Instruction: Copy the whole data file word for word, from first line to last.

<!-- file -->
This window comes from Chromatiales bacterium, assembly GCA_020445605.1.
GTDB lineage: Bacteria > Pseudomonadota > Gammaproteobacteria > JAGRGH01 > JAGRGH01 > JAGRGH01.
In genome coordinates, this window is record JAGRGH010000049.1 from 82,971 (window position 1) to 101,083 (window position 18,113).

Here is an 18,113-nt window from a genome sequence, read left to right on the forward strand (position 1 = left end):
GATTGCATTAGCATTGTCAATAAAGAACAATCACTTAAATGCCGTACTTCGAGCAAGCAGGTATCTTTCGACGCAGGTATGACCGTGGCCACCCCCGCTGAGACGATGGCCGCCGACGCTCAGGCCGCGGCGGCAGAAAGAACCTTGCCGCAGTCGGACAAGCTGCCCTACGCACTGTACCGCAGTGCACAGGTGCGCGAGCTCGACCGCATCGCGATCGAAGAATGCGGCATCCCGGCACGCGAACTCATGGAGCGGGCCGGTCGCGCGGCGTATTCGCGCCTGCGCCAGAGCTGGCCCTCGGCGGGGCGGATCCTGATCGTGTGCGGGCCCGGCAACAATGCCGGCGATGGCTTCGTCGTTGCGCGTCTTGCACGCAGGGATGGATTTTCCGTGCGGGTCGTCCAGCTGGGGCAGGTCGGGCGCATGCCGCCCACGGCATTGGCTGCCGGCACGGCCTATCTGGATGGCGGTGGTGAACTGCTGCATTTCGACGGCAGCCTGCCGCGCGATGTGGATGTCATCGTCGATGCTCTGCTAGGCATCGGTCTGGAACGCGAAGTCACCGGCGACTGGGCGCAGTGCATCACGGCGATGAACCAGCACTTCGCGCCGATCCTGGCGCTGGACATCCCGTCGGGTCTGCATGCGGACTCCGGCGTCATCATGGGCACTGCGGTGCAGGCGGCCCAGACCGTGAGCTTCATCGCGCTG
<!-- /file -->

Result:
This window comes from Chromatiales bacterium, assembly GCA_020445605.1.
GTDB lineage: Bacteria > Pseudomonadota > Gammaproteobacteria > JAGRGH01 > JAGRGH01 > JAGRGH01.
In genome coordinates, this window is record JAGRGH010000049.1 from 82,971 (window position 1) to 101,083 (window position 18,113).

Here is an 18,113-nt window from a genome sequence, read left to right on the forward strand (position 1 = left end):
GATTGCATTAGCATTGTCAATAAAGAACAATCACTTAAATGCCGTACTTCGAGCAAGCAGGTATCTTTCGACGCAGGTATGACCGTGGCCACCCCCGCTGAGACGATGGCCGCCGACGCTCAGGCCGCGGCGGCAGAAAGAACCTTGCCGCAGTCGGACAAGCTGCCCTACGCACTGTACCGCAGTGCACAGGTGCGCGAGCTCGACCGCATCGCGATCGAAGAATGCGGCATCCCGGCACGCGAACTCATGGAGCGGGCCGGTCGCGCGGCGTATTCGCGCCTGCGCCAGAGCTGGCCCTCGGCGGGGCGGATCCTGATCGTGTGCGGGCCCGGCAACAATGCCGGCGATGGCTTCGTCGTTGCGCGTCTTGCACGCAGGGATGGATTTTCCGTGCGGGTCGTCCAGCTGGGGCAGGTCGGGCGCATGCCGCCCACGGCATTGGCTGCCGGCACGGCCTATCTGGATGGCGGTGGTGAACTGCTGCATTTCGACGGCAGCCTGCCGCGCGATGTGGATGTCATCGTCGATGCTCTGCTAGGCATCGGTCTGGAACGCGAAGTCACCGGCGACTGGGCGCAGTGCATCACGGCGATGAACCAGCACTTCGCGCCGATCCTGGCGCTGGACATCCCGTCGGGTCTGCATGCGGACTCCGGCGTCATCATGGGCACTGCGGTGCAGGCGGCCCAGACCGTGAGCTTCATCGCGCTG